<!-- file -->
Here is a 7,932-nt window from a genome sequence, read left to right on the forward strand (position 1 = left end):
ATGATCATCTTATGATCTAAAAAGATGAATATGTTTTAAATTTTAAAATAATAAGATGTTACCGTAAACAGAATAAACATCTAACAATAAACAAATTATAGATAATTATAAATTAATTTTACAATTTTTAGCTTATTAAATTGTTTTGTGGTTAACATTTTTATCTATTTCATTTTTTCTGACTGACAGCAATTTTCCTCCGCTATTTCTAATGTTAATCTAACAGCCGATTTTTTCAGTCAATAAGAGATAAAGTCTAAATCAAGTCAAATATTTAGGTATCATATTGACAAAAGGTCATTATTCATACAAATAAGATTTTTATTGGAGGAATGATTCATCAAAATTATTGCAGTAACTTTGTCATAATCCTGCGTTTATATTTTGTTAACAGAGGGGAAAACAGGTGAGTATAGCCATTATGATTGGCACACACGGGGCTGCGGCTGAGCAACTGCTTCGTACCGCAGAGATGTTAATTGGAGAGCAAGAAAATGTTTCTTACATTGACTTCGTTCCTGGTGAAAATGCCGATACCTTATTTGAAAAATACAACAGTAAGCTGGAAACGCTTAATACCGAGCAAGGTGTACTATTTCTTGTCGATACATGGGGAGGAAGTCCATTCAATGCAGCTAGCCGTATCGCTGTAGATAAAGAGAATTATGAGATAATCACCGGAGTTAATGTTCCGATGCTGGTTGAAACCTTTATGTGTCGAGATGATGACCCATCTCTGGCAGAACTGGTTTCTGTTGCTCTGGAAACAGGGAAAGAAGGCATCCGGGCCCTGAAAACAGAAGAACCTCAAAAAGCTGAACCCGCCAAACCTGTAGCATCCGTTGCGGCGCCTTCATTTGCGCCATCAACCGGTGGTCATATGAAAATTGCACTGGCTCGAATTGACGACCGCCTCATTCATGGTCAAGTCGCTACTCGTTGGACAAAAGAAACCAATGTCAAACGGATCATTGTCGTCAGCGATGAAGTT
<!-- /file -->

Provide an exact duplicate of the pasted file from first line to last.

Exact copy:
Here is a 7,932-nt window from a genome sequence, read left to right on the forward strand (position 1 = left end):
ATGATCATCTTATGATCTAAAAAGATGAATATGTTTTAAATTTTAAAATAATAAGATGTTACCGTAAACAGAATAAACATCTAACAATAAACAAATTATAGATAATTATAAATTAATTTTACAATTTTTAGCTTATTAAATTGTTTTGTGGTTAACATTTTTATCTATTTCATTTTTTCTGACTGACAGCAATTTTCCTCCGCTATTTCTAATGTTAATCTAACAGCCGATTTTTTCAGTCAATAAGAGATAAAGTCTAAATCAAGTCAAATATTTAGGTATCATATTGACAAAAGGTCATTATTCATACAAATAAGATTTTTATTGGAGGAATGATTCATCAAAATTATTGCAGTAACTTTGTCATAATCCTGCGTTTATATTTTGTTAACAGAGGGGAAAACAGGTGAGTATAGCCATTATGATTGGCACACACGGGGCTGCGGCTGAGCAACTGCTTCGTACCGCAGAGATGTTAATTGGAGAGCAAGAAAATGTTTCTTACATTGACTTCGTTCCTGGTGAAAATGCCGATACCTTATTTGAAAAATACAACAGTAAGCTGGAAACGCTTAATACCGAGCAAGGTGTACTATTTCTTGTCGATACATGGGGAGGAAGTCCATTCAATGCAGCTAGCCGTATCGCTGTAGATAAAGAGAATTATGAGATAATCACCGGAGTTAATGTTCCGATGCTGGTTGAAACCTTTATGTGTCGAGATGATGACCCATCTCTGGCAGAACTGGTTTCTGTTGCTCTGGAAACAGGGAAAGAAGGCATCCGGGCCCTGAAAACAGAAGAACCTCAAAAAGCTGAACCCGCCAAACCTGTAGCATCCGTTGCGGCGCCTTCATTTGCGCCATCAACCGGTGGTCATATGAAAATTGCACTGGCTCGAATTGACGACCGCCTCATTCATGGTCAAGTCGCTACTCGTTGGACAAAAGAAACCAATGTCAAACGGATCATTGTCGTCAGCGATGAAGTT